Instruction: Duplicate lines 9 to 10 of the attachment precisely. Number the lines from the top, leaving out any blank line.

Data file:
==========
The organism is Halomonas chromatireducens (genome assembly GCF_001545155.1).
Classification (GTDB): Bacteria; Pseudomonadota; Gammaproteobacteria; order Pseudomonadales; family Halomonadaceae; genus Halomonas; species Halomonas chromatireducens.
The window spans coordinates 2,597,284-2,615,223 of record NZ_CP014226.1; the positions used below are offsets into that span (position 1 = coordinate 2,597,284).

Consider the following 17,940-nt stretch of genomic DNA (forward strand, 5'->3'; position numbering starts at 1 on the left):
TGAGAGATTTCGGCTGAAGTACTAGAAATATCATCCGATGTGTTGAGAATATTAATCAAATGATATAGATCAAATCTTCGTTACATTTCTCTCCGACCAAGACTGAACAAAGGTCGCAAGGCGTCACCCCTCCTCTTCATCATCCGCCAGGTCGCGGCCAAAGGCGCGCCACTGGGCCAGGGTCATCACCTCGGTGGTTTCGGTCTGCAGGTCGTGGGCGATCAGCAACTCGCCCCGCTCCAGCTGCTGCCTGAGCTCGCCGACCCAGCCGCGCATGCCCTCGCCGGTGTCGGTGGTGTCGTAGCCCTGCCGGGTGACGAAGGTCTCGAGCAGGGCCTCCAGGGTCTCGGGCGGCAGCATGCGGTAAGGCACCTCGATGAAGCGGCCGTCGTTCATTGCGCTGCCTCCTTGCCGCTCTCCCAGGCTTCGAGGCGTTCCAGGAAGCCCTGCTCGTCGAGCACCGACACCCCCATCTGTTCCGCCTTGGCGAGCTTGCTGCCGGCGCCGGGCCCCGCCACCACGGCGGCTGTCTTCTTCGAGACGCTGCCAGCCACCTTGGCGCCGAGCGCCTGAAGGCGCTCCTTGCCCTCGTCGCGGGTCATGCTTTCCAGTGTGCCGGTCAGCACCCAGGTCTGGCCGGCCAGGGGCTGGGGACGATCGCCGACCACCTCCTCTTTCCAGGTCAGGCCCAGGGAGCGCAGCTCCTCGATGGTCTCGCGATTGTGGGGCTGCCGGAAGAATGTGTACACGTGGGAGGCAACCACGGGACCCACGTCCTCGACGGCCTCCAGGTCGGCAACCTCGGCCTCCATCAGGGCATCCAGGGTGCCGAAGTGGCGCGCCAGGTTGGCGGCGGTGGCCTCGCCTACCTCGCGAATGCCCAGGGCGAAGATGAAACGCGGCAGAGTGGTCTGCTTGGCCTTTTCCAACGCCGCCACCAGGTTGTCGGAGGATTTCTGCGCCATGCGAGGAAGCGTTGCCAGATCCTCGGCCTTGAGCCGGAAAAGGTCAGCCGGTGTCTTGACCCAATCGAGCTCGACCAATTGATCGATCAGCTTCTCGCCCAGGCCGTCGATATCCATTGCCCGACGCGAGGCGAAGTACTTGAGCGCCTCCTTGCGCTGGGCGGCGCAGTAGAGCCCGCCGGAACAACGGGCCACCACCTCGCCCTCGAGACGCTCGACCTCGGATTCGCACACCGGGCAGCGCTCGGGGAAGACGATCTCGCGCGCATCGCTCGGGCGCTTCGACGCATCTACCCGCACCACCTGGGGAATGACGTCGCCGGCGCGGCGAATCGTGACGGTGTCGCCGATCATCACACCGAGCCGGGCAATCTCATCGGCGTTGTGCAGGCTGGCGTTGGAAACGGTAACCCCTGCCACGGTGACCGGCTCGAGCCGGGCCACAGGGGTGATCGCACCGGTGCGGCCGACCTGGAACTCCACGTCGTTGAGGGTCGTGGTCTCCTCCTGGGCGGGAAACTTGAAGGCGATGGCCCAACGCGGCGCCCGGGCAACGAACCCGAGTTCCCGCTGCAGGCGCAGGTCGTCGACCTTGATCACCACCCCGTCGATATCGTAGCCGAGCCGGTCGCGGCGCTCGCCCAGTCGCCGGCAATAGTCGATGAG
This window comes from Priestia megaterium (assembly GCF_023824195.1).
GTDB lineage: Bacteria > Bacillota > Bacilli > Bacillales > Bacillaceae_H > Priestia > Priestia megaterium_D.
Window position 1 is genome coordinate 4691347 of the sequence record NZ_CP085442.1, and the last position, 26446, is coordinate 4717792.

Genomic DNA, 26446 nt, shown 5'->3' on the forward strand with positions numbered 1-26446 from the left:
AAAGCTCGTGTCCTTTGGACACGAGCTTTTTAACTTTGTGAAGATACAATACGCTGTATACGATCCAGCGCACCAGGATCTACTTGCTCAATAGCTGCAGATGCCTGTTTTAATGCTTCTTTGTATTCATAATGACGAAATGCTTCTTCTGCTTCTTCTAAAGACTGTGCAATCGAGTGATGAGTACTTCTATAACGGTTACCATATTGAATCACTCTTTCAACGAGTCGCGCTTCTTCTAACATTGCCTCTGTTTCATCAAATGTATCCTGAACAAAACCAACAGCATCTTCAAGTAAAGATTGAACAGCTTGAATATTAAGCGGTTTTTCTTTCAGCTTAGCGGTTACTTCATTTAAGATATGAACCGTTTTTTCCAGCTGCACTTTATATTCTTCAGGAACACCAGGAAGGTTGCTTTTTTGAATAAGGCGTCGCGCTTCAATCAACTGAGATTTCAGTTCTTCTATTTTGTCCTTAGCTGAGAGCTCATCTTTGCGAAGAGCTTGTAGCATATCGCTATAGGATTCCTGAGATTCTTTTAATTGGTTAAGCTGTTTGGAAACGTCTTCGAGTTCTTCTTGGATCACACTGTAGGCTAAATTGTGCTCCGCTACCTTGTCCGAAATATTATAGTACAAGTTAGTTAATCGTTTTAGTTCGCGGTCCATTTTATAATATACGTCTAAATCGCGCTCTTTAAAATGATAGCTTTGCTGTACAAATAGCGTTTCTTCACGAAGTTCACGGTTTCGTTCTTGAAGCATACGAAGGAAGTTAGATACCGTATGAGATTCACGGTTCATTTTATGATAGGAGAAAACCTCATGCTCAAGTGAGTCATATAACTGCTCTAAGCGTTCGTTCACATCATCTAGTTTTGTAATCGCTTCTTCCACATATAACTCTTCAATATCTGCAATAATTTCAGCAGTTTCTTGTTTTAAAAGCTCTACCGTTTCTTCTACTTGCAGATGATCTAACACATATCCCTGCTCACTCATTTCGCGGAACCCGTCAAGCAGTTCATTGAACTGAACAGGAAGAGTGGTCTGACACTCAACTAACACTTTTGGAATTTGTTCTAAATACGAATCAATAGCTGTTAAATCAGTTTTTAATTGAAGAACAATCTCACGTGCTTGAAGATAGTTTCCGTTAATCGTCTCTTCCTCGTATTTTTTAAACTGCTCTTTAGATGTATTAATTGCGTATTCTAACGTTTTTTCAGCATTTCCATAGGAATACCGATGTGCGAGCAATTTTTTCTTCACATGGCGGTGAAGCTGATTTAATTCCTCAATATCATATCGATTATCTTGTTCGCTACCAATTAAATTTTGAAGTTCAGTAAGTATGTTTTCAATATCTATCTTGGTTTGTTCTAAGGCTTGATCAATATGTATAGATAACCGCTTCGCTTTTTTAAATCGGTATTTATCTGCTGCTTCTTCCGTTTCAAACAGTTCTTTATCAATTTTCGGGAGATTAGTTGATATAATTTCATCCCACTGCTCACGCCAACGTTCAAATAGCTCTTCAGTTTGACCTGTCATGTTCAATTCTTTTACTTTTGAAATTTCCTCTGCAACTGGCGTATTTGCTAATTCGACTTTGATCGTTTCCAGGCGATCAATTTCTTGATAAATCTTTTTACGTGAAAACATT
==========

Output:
Genomic DNA, 26446 nt, shown 5'->3' on the forward strand with positions numbered 1-26446 from the left:
AAAGCTCGTGTCCTTTGGACACGAGCTTTTTAACTTTGTGAAGATACAATACGCTGTATACGATCCAGCGCACCAGGATCTACTTGCTCAATAGCTGCAGATGCCTGTTTTAATGCTTCTTTGTATTCATAATGACGAAATGCTTCTTCTGCTTCTTCTAAAGACTGTGCAATCGAGTGATGAGTACTTCTATAACGGTTACCATATTGAATCACTCTTTCAACGAGTCGCGCTTCTTCTAACATTGCCTCTGTTTCATCAAATGTATCCTGAACAAAACCAACAGCATCTTCAAGTAAAGATTGAACAGCTTGAATATTAAGCGGTTTTTCTTTCAGCTTAGCGGTTACTTCATTTAAGATATGAACCGTTTTTTCCAGCTGCACTTTATATTCTTCAGGAACACCAGGAAGGTTGCTTTTTTGAATAAGGCGTCGCGCTTCAATCAACTGAGATTTCAGTTCTTCTATTTTGTCCTTAGCTGAGAGCTCATCTTTGCGAAGAGCTTGTAGCATATCGCTATAGGATTCCTGAGATTCTTTTAATTGGTTAAGCTGTTTGGAAACGTCTTCGAGTTCTTCTTGGATCACACTGTAGGCTAAATTGTGCTCCGCTACCTTGTCCGAAATATTATAGTACAAGTTAGTTAATCGTTTTAGTTCGCGGTCCATTTTATAATATACGTCTAAATCGCGCTCTTTAAAATGATAGCTTTGCTGTACAAATAGCGTTTCTTCACGAAGTTCACGGTTTCGTTCTTGAAGCATACGAAGGAAGTTAGATACCGTATGAGATTCACGGTTCATTTTATGATAGGAGAAAACCTCATGCTCAAGTGAGTCATATAACTGCTCTAAGCGTTCGTTCACATCATCTAGTTTTGTAATCGCTTCTTCCACATATAACTCTTCAATATCTGCAATAATTTCAGCAGTTTCTTGTTTTAAAAGCTCTACCGTTTCTTCTACTTGCAGATGATCTAACACATATCCCTGCTCACTCATTTCGCGGAACCCGTCAAGCAGTTCATTGAACTGAACAGGAAGAGTGGTCTGACACTCAACTAACACTTTTGGAATTTGTTCTAAATACGAATCAATAGCTGTTAAATCAGTTTTTAATTGAAGAACAATCTCACGTGCTTGAAGATAGTTTCCGTTAATCGTCTCTTCCTCGTATTTTTTAAACTGCTCTTTAGATGTATTAATTGCGTATTCTAACGTTTTTTCAGCATTTCCATAGGAATACCGATGTGCGAGCAATTTTTTCTTCACATGGCGGTGAAGCTGATTTAATTCCTCAATATCATATCGATTATCTTGTTCGCTACCAATTAAATTTTGAAGTTCAGTAAGTATGTTTTCAATATCTATCTTGGTTTGTTCTAAGGCTTGATCAATATGTATAGATAACCGCTTCGCTTTTTTAAATCGGTATTTATCTGCTGCTTCTTCCGTTTCAAACAGTTCTTTATCAATTTTCGGGAGATTAGTTGATATAATTTCATCCCACTGCTCACGCCAACGTTCAAATAGCTCTTCAGTTTGACCTGTCATGTTCAATTCTTTTACTTTTGAAATTTCCTCTGCAACTGGCGTATTTGCTAATTCGACTTTGATCGTTTCCAGGCGATCAATTTCTTGATAAATCTTTTTACGTGAAAACATT